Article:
Excerpt:  Movement 3, Luminous


Instrumentation: Solo viola, string quartet, and piano (Also for solo viola, string orchestra, and piano)
Duration: 17:00
Commission: Rosemary Glyde
Premiere: 11/14/1884
Rosemary Glyde, Manhattan String Qt,  pianist Norman Carey;
Merkin Hall
New York, NY

Commission of string orchestra version: San Jose Chamber Orchestra
Premiere: 03/01/2015
Emily Onderdonk & the San Jose Chamber Orchestra
Barbara Day Turner, Conductor

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Program Note:
Glyph (1984), for solo viola, string quartet, and piano is cast in four movements. A glyph is a figure carved in relief, and the title refers to the creative process of composition, the carving of sound in relief through time and on oneself. The four movements are titled Luminous, Flickering, Ecstatic, and Incandescent, all aspects of light. They refer to the shifting relationships that color the interactions of the solo viola, quartet, and piano. The work is a mini-concerto, with a supportive rather than adversarial relationship between the solo viola and the other instruments. A lyrical opening movement is followed by a piquant second movement, an atmospheric third, and a driving finale. Glyph was commissioned and premiered by violist Rosemary Glyde, to whom it is dedicated. She was joined by the Manhattan String Quartet and pianist Norman Carey. It has also been performed by other ensembles including violist Paul Neubauer and musicians of the Chamber Music Society of Lincoln Center and recorded by violist James Dunham, the Cassatt Quartet, and pianist Margaret Kampmeier. –JS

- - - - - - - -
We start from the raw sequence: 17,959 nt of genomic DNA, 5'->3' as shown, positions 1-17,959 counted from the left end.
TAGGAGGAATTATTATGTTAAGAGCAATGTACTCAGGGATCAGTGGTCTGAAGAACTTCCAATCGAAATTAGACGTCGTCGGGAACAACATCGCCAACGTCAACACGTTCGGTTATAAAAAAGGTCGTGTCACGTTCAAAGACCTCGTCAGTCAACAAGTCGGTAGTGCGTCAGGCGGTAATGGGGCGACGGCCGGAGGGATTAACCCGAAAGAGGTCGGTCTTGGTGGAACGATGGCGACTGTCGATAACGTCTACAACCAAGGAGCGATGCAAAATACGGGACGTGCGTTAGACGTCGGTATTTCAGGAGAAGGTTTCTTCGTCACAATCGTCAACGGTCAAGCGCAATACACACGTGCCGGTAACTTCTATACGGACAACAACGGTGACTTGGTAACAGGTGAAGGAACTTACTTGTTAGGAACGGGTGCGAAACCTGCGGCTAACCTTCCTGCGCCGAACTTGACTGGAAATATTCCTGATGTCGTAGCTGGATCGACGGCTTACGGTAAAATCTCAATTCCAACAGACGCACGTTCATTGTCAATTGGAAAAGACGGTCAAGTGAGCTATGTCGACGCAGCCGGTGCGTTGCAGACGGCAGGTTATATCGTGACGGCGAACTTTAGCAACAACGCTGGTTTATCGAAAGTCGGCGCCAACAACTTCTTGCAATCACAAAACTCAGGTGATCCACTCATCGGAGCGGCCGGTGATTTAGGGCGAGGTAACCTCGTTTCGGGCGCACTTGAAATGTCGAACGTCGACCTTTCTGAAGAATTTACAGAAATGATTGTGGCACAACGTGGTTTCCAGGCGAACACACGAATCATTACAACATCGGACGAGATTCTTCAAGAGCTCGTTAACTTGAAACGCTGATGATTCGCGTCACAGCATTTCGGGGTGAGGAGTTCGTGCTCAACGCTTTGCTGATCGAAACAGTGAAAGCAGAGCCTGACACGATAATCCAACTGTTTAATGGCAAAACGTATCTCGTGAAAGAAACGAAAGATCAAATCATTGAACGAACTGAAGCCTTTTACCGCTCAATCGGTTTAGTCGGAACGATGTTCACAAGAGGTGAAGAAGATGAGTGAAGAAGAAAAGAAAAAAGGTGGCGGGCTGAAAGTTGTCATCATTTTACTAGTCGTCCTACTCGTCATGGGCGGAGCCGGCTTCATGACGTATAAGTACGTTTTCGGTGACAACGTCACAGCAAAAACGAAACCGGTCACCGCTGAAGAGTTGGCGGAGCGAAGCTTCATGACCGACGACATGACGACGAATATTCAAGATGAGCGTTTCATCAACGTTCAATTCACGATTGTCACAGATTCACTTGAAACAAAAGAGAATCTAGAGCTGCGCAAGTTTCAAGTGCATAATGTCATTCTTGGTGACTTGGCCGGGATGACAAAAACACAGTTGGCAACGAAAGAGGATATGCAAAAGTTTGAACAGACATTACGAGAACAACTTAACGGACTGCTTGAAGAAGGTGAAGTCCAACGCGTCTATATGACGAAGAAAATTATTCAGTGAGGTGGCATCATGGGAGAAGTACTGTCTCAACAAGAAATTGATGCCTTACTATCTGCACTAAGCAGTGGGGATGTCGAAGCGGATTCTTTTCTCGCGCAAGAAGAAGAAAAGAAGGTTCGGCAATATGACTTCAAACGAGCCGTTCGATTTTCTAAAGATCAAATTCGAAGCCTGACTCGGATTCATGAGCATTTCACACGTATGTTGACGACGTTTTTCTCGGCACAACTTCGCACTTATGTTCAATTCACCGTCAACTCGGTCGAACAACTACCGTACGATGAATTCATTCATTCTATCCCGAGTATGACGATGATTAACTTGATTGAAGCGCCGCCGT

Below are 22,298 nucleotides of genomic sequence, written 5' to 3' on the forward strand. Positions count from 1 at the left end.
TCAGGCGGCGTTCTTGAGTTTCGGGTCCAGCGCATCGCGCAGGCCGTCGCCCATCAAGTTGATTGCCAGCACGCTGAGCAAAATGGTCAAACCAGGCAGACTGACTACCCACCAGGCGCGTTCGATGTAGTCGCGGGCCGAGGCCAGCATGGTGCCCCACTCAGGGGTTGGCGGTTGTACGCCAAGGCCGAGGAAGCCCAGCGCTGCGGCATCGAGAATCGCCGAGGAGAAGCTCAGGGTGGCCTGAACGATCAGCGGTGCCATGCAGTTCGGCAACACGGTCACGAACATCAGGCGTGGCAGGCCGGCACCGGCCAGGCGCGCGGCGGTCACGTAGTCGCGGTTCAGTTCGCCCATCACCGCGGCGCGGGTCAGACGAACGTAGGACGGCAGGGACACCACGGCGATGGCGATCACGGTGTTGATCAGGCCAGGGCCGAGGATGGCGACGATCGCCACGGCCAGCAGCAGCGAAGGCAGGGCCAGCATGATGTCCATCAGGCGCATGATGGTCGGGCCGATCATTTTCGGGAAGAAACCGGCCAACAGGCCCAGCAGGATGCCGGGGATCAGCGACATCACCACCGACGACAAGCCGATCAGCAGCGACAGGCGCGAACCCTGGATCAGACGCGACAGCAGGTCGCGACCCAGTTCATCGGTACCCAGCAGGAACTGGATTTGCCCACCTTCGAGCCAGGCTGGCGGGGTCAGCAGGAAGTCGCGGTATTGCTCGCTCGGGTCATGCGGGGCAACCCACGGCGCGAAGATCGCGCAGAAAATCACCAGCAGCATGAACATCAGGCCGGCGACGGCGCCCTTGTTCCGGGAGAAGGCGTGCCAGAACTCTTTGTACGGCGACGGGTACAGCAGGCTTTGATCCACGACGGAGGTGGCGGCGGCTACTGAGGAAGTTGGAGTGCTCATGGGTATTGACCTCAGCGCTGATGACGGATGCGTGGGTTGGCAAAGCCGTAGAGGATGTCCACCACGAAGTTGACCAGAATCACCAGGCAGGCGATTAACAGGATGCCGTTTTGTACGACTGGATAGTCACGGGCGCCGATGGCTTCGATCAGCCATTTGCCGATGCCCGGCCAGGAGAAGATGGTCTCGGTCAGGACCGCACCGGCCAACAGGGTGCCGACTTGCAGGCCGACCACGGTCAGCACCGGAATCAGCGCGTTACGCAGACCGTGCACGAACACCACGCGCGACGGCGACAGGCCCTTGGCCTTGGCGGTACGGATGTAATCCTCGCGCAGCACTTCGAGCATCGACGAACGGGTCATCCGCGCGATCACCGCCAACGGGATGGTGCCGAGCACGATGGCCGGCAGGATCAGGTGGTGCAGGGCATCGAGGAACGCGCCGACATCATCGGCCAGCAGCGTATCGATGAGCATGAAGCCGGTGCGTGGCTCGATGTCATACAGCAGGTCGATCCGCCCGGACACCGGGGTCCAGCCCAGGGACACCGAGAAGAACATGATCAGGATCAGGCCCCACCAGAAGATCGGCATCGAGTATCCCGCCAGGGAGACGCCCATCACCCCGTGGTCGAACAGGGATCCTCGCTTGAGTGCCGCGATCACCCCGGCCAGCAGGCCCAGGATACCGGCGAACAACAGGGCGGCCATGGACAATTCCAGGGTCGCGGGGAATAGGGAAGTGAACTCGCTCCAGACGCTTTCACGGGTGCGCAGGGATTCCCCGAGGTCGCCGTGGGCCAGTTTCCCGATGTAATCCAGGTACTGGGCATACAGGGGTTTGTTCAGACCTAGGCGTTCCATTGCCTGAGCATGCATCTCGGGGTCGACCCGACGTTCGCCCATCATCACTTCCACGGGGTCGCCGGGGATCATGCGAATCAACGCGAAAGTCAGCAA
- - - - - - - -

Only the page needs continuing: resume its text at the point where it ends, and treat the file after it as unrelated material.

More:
Press Quotes:
“This tonal, romantic music shows how little style is the measure of good music, and how one can write romantic music and be at the same time contemporary. True, this is not likely, but it is nevertheless possible – and rare as it may be, here the possible comes into being….” –Noam Ben Ze’ev, Ha-Aretz, trans. by Michael Kubovy

“….the first piece, Glyph (1984, for solo viola, string quartet, and piano), begins in rather welcoming fashion. This movement is marked ‘Luminous’ (the others are ‘Flickering,’ ‘Ecstatic’ and ‘Incandescent’). The playing here by soloist James Dunham is stunning: resonant and vital. The first movement invokes large open spaces (of time, possibly, as well as space); the more spiky ‘Flickering’ offers excellent contrast and is superbly performed, especially in the virtuosity of the speedy pizzicatos. The ecstasy of the third movement is quite reverent in nature; the virtuosity of the beautifully, skillfully written finale is most satisfying.”
– Colin Clarke, Fanfare

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